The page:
“Girl Power” Animated Films Used to Be No Big Deal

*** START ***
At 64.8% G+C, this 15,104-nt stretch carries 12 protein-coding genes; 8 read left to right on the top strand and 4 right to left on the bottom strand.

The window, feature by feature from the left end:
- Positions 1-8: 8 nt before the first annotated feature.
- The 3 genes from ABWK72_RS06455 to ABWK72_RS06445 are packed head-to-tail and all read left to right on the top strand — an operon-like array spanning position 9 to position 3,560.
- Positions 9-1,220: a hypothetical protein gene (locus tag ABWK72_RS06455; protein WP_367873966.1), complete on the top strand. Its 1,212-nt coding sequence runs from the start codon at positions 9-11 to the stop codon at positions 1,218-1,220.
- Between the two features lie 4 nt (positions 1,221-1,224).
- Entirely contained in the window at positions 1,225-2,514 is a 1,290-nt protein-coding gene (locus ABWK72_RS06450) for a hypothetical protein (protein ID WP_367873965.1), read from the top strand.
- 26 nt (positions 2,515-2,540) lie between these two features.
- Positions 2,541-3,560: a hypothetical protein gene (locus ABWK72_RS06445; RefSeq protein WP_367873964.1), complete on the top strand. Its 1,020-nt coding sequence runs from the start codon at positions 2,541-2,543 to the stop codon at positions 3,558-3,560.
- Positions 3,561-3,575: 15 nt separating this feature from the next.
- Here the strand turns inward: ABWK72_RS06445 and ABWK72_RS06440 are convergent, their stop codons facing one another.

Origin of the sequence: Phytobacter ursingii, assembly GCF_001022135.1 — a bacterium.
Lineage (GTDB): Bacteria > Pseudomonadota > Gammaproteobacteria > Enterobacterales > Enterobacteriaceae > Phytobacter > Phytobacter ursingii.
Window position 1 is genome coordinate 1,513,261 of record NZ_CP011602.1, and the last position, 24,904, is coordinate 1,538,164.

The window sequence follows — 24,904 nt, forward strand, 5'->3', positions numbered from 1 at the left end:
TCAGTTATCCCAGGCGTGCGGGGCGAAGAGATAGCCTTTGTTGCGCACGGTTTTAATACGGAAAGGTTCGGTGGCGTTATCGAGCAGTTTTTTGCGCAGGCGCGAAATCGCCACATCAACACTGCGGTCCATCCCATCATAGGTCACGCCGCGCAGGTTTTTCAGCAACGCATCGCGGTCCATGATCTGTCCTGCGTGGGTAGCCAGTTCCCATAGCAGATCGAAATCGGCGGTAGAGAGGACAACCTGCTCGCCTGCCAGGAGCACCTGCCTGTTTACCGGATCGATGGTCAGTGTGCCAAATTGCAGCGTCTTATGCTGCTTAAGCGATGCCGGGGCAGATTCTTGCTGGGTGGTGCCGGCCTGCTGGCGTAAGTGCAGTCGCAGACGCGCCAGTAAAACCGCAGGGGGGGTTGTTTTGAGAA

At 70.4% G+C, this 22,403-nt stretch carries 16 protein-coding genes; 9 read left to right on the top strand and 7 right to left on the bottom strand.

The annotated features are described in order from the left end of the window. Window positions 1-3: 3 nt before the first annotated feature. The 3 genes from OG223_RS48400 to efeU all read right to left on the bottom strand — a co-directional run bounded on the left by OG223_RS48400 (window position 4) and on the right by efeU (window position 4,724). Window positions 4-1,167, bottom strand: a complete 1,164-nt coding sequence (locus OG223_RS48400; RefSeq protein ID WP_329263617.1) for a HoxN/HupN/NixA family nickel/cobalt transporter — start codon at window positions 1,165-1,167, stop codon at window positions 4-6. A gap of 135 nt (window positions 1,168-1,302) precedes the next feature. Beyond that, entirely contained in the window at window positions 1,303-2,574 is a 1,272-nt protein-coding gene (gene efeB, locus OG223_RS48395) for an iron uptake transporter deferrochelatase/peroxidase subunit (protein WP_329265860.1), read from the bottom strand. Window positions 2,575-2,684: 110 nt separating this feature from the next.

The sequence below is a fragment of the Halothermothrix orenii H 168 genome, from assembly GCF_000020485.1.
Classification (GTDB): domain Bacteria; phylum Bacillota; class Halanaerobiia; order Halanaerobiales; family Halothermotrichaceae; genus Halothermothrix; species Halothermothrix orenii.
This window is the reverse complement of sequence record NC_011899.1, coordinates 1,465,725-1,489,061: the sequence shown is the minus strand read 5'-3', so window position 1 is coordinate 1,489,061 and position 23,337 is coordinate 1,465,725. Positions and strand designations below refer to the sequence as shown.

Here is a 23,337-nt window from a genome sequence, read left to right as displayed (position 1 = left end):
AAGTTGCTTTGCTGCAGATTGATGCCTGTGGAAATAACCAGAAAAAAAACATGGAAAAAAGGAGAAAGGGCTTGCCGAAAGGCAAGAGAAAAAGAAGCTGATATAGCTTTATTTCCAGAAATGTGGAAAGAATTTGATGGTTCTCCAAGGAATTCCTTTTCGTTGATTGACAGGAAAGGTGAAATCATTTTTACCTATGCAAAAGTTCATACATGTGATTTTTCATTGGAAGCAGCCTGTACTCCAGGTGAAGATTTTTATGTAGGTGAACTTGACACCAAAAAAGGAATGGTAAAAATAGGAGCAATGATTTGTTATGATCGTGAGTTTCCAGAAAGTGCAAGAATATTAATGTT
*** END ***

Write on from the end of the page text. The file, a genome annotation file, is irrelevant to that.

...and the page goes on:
I don’t generally watch clips, let alone post them, for upcoming films. I somewhat dislike the practice of releasing full-blown scenes of upcoming films, as it’s purely spoiler material, plain and simple. But I will make an exception, as posting the above clip gives me the opportunity to rant about something that came to mind about a month ago while I was on a Disney Cruise with the wife and kids. Point being, there will be any number of essays written over the next few months about how Pixar’s Brave is some kind of groundbreaking picture because it has a female lead, a warrior princess no less. But its story, which seems to involve a young girl who rebels against her family’s expectations regarding his place in life as a girl in 1300s (?) Scotland (see the teaser and the trailer HERE and HERE). That’s fine. The film looks gorgeous and I’m a sucker for Scottish music (Patrick Doyle is handling the scoring duties). Alas, I think it’s frankly downright regressive that we view this film as a feminist breakthrough. Quite simply, Disney released an animated film back in 1998 starring a female protagonist who rebelled against society’s expectations of her. Mulan was as much a feminist fable as Brave is selling itself as, and there wasn’t nearly as much huffing-and-puffing about it at the time. Mulan is neither one of the great Disney animated features nor one of the lesser ones. It’s a rock-solid cartoon, arguably stronger in its first third when it’s centered on family drama than its later acts which are somewhat dominated by comic supporting characters (Eddie Murphy’s dragon and Mulan’s fellow soldiers). And, as much as I like Miguel Ferrer, I have never been able to buy his soft-spoken vocals coming out of a massive and physically imposing Hun leader. But come what may, it is a straight-ahead action picture (with a decent-sized body count to boot) that not only stars a female warrior but explicitly deals with the kind of ‘girls can do what boys can’ messaging that the marketing materials for Brave seem to be emphasizing. Whether or not Brave will be better or worse than Mulan is beside the point. When Mulan was released in mid-June of 1998, its female-centric action story was basically treated as ‘no big deal,’ because at the time it somewhat was. Yes, it was unusual to see a female Disney character leading the charge into battle and even killing people as opposed to helping from the sidelines, but the idea of a big-budget cartoon featuring a female was pretty standard in the 1990s. Even aside from Beauty and the Beast and The Little Mermaid, we had Pocahontas in 1995, which featured a headstrong Native American princess who prevented war through a show of moral force. The first big strike against Disney’s monopoly was Fox’s Anastasia in late 1997, which also featured a female lead who engaged in action as well as romance (while both are better films, its amusing to see how The Princess and the Frog and Tangled both take bits and pieces from that now-mostly forgotten picture). Going all the way up to 2002, with Lilo and Stich, it was just as likely that a major animated film would feature a female protagonist as a male lead. It wasn’t until the Pixar mold basically took over Disney around 2004 and Shrek solidified animated films as four-quadrant event films that we started to see a run of ‘no girls allowed’ animated films. That’s not a swipe at Pixar or Dreamworks, per se. The Incredibles, Up, and Toy Story 3 were all my favorite films of their respective years, while Toy Story 2 was second only to The Sixth Sense in 1999 (and it’s so secret Kung Fu Panda 2 was my favorite film of last year). I would argue that Pixar has worthwhile female supporting characters (Elastagirl, Violet, Dory, Jesse, Atta) in their male-centric narratives (I especially like how the climax of A Bug’s Life involves Hopper kidnapping Flik with Atta flying off to the rescue). But at the end of the day, the last decade has not been a good time for female-centric animated films, to the point where Dreamworks’ Monsters Vs. Aliens was actually considered ‘a big deal’ in 2009 because it starred Reese Witherspoon in a somewhat feminist narrative. Yes, the decade closed and a new one opened with The Princess and the Frog and Tangled. but The Princess and the Frog’s gender-demos was blamed for its mere $225 million worldwide take which caused Tangled to be infamously marketed as a boy-friendly adventure. Plus, Tangled marked the official end of fairy tale adaptations even as it out-grossed every prior non-Pixar Disney toon worldwide other than The Lion King. Even in the post-Twilight age where The Hunger Games is set to open on a massive scale, female-centric franchise pictures are still considered a risky bet, arguably riskier than they were considered just 15 years ago. Hence, the seemingly progressive feminist narrative of Brave isn’t actually a step forward, but actually a step back, but back to a time when a movie like Brave wouldn’t have raised eyebrows in the first place.